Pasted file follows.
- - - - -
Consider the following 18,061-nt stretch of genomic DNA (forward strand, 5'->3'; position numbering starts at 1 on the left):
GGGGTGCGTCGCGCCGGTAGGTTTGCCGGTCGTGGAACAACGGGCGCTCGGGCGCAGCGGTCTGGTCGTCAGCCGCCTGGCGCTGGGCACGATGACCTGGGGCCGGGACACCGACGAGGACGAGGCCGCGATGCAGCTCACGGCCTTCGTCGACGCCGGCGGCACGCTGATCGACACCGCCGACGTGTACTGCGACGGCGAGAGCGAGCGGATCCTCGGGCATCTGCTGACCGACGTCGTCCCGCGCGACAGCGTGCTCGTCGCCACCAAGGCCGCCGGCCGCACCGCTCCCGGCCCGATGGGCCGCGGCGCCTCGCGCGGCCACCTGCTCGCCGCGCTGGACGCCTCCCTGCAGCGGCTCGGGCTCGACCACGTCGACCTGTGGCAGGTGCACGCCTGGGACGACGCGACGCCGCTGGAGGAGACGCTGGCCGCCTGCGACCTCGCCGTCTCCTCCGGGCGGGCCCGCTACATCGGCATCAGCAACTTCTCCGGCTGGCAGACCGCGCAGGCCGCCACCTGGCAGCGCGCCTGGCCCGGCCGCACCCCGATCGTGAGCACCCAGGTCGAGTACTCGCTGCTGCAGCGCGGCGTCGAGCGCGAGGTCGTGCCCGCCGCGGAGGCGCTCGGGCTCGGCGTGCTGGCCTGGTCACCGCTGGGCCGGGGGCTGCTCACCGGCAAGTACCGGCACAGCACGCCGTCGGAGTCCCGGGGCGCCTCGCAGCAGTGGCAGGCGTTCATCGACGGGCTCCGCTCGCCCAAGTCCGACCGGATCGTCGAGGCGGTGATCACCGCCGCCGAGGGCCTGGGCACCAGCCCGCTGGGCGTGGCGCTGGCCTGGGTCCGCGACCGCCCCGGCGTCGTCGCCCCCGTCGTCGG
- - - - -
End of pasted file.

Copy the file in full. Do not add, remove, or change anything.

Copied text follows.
Consider the following 18,061-nt stretch of genomic DNA (forward strand, 5'->3'; position numbering starts at 1 on the left):
GGGGTGCGTCGCGCCGGTAGGTTTGCCGGTCGTGGAACAACGGGCGCTCGGGCGCAGCGGTCTGGTCGTCAGCCGCCTGGCGCTGGGCACGATGACCTGGGGCCGGGACACCGACGAGGACGAGGCCGCGATGCAGCTCACGGCCTTCGTCGACGCCGGCGGCACGCTGATCGACACCGCCGACGTGTACTGCGACGGCGAGAGCGAGCGGATCCTCGGGCATCTGCTGACCGACGTCGTCCCGCGCGACAGCGTGCTCGTCGCCACCAAGGCCGCCGGCCGCACCGCTCCCGGCCCGATGGGCCGCGGCGCCTCGCGCGGCCACCTGCTCGCCGCGCTGGACGCCTCCCTGCAGCGGCTCGGGCTCGACCACGTCGACCTGTGGCAGGTGCACGCCTGGGACGACGCGACGCCGCTGGAGGAGACGCTGGCCGCCTGCGACCTCGCCGTCTCCTCCGGGCGGGCCCGCTACATCGGCATCAGCAACTTCTCCGGCTGGCAGACCGCGCAGGCCGCCACCTGGCAGCGCGCCTGGCCCGGCCGCACCCCGATCGTGAGCACCCAGGTCGAGTACTCGCTGCTGCAGCGCGGCGTCGAGCGCGAGGTCGTGCCCGCCGCGGAGGCGCTCGGGCTCGGCGTGCTGGCCTGGTCACCGCTGGGCCGGGGGCTGCTCACCGGCAAGTACCGGCACAGCACGCCGTCGGAGTCCCGGGGCGCCTCGCAGCAGTGGCAGGCGTTCATCGACGGGCTCCGCTCGCCCAAGTCCGACCGGATCGTCGAGGCGGTGATCACCGCCGCCGAGGGCCTGGGCACCAGCCCGCTGGGCGTGGCGCTGGCCTGGGTCCGCGACCGCCCCGGCGTCGTCGCCCCCGTCGTCGG